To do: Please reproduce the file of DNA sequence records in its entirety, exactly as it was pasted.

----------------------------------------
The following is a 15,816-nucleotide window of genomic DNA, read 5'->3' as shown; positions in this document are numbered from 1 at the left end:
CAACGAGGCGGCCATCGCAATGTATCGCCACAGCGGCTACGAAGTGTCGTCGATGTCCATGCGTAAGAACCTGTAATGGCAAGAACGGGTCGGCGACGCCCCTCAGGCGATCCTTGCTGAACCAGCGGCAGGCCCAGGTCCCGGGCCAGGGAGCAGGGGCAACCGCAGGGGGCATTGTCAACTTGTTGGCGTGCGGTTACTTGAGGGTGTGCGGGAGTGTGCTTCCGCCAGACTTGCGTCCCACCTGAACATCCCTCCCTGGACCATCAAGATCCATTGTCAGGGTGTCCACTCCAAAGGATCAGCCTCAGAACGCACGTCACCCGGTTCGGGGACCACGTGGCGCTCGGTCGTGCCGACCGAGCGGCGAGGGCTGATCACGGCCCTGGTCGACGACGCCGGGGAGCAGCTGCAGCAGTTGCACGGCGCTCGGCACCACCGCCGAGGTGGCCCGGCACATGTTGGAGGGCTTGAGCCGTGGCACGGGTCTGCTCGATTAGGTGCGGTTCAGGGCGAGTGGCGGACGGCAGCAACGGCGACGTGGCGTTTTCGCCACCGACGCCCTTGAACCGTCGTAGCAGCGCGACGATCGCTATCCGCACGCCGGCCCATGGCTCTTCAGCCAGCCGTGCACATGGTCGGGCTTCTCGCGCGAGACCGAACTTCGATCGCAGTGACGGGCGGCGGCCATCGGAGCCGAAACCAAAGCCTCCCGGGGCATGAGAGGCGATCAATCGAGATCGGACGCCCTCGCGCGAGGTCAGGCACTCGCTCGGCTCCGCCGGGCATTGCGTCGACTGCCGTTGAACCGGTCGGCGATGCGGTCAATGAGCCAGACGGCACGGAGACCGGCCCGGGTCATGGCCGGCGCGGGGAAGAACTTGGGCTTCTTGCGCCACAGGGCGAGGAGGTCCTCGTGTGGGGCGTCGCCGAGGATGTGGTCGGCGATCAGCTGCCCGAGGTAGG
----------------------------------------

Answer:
The following is a 15,816-nucleotide window of genomic DNA, read 5'->3' as shown; positions in this document are numbered from 1 at the left end:
CAACGAGGCGGCCATCGCAATGTATCGCCACAGCGGCTACGAAGTGTCGTCGATGTCCATGCGTAAGAACCTGTAATGGCAAGAACGGGTCGGCGACGCCCCTCAGGCGATCCTTGCTGAACCAGCGGCAGGCCCAGGTCCCGGGCCAGGGAGCAGGGGCAACCGCAGGGGGCATTGTCAACTTGTTGGCGTGCGGTTACTTGAGGGTGTGCGGGAGTGTGCTTCCGCCAGACTTGCGTCCCACCTGAACATCCCTCCCTGGACCATCAAGATCCATTGTCAGGGTGTCCACTCCAAAGGATCAGCCTCAGAACGCACGTCACCCGGTTCGGGGACCACGTGGCGCTCGGTCGTGCCGACCGAGCGGCGAGGGCTGATCACGGCCCTGGTCGACGACGCCGGGGAGCAGCTGCAGCAGTTGCACGGCGCTCGGCACCACCGCCGAGGTGGCCCGGCACATGTTGGAGGGCTTGAGCCGTGGCACGGGTCTGCTCGATTAGGTGCGGTTCAGGGCGAGTGGCGGACGGCAGCAACGGCGACGTGGCGTTTTCGCCACCGACGCCCTTGAACCGTCGTAGCAGCGCGACGATCGCTATCCGCACGCCGGCCCATGGCTCTTCAGCCAGCCGTGCACATGGTCGGGCTTCTCGCGCGAGACCGAACTTCGATCGCAGTGACGGGCGGCGGCCATCGGAGCCGAAACCAAAGCCTCCCGGGGCATGAGAGGCGATCAATCGAGATCGGACGCCCTCGCGCGAGGTCAGGCACTCGCTCGGCTCCGCCGGGCATTGCGTCGACTGCCGTTGAACCGGTCGGCGATGCGGTCAATGAGCCAGACGGCACGGAGACCGGCCCGGGTCATGGCCGGCGCGGGGAAGAACTTGGGCTTCTTGCGCCACAGGGCGAGGAGGTCCTCGTGTGGGGCGTCGCCGAGGATGTGGTCGGCGATCAGCTGCCCGAGGTAGG